The depositional system for the Middle and Lower Wilcox in Houston Embayment, Northern Gulf of Mexico Basin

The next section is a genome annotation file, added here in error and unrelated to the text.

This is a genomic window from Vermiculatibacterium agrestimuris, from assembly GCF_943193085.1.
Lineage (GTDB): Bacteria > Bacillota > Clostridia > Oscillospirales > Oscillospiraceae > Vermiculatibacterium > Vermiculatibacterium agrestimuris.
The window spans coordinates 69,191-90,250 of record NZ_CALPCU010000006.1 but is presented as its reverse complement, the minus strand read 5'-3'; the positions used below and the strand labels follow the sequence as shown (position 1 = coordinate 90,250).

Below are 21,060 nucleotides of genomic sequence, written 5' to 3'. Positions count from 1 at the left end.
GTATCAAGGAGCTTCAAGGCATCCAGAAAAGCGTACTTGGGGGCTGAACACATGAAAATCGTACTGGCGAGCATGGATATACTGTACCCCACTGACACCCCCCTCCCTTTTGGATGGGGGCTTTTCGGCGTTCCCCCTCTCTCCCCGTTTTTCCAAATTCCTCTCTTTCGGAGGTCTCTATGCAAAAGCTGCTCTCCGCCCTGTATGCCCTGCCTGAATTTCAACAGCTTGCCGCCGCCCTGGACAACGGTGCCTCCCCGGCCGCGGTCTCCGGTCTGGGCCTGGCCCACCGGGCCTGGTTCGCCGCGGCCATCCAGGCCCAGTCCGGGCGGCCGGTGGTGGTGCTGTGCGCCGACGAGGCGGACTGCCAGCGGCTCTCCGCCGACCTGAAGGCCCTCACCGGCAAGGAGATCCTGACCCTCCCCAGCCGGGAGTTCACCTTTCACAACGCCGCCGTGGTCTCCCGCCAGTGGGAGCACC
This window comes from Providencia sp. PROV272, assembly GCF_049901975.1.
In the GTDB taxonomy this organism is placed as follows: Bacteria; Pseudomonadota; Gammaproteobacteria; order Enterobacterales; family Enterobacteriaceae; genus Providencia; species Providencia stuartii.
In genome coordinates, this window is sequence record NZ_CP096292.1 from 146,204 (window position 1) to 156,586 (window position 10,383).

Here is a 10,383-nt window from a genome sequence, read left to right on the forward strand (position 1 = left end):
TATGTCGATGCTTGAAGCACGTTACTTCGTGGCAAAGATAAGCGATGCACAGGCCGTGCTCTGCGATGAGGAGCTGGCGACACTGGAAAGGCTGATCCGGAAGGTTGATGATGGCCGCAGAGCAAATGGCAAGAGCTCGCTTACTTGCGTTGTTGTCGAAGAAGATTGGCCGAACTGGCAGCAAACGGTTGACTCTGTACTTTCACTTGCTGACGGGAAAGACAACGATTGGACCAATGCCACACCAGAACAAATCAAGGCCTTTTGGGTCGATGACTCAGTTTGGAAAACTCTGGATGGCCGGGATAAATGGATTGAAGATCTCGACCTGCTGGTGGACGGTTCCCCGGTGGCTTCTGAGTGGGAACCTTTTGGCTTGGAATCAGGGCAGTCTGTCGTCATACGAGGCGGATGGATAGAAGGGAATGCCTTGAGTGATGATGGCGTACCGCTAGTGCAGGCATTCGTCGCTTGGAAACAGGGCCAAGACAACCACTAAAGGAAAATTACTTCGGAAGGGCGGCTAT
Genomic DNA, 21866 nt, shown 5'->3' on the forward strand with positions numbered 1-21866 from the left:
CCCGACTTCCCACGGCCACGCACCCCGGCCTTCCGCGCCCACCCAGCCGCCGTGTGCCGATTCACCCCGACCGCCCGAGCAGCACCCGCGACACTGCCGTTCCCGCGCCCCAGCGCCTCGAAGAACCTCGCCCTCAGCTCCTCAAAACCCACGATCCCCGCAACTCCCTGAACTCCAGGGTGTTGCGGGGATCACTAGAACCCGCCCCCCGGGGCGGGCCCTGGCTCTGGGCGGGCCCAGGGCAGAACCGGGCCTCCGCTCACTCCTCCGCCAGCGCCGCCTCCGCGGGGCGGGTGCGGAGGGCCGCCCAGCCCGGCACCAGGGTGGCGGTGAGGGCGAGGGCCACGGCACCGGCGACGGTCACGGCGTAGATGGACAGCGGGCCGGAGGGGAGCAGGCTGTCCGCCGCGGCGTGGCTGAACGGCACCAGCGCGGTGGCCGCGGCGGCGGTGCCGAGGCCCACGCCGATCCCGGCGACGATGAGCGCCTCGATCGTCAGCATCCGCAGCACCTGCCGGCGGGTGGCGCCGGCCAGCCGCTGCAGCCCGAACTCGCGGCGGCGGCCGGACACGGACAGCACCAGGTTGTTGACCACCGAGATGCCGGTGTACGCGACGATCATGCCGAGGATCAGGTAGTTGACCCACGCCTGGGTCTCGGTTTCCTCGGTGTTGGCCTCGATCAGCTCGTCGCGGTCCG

The Paleocene-Eocene Wilcox formation has been a very oil and gas productive formation in the Gulf of Mexico. Recoveries are on the order of 40 to 500 million barrels of oil, but the potential exists to produce 3 to 15 billion barrels of oil. However, a number of technical and intellectual difficulties arise in economically producing the Wilcox Formation. Deep water Wilcox discoveries are located in low-permeability turbidite sandstones deposited in lower slope channels and basin floor fans in the Gulf of Mexico. The turbidite channels and fans are deep basin equivalents to the shelf delta systems located >250 miles updip, now below onshore Texas. It is important to understand the Paleocene-Eocene shelf depositional system dynamics as these are sediment feeders to the deep water turbidites and will provide a better understanding of the delivery system into the basin. This thesis focuses on the Middle and Lower Wilcox Formation specifically looking in the area of the Brazos and Colorado paleo-delta systems below the present day Texas coastal plain. The study areas represent shelf, shoreline and deltaic coastal deposits. The data used were well logs, such as gamma ray, spontaneous potential and resistivity. Using well log patterns the deposits have been broken down into six stratigraphic sequences on vertical logs, mapped, and analyzed. Signatures of log patterns also have been used to identify depositional systems from fluvial to coastal plain to the shelf in order to understand cycle stacking. The migration of the depocenters indicated a slight progradation, followed by retrogradation, followed by progradation caused by changes in accommodation and sediment supply. The analysis of the shelf and coastal depocenters suggest a possible complex link to the deep basin sediment transfer rather than a simple fluvial-delta-shelf-edge delta to deep water pathway.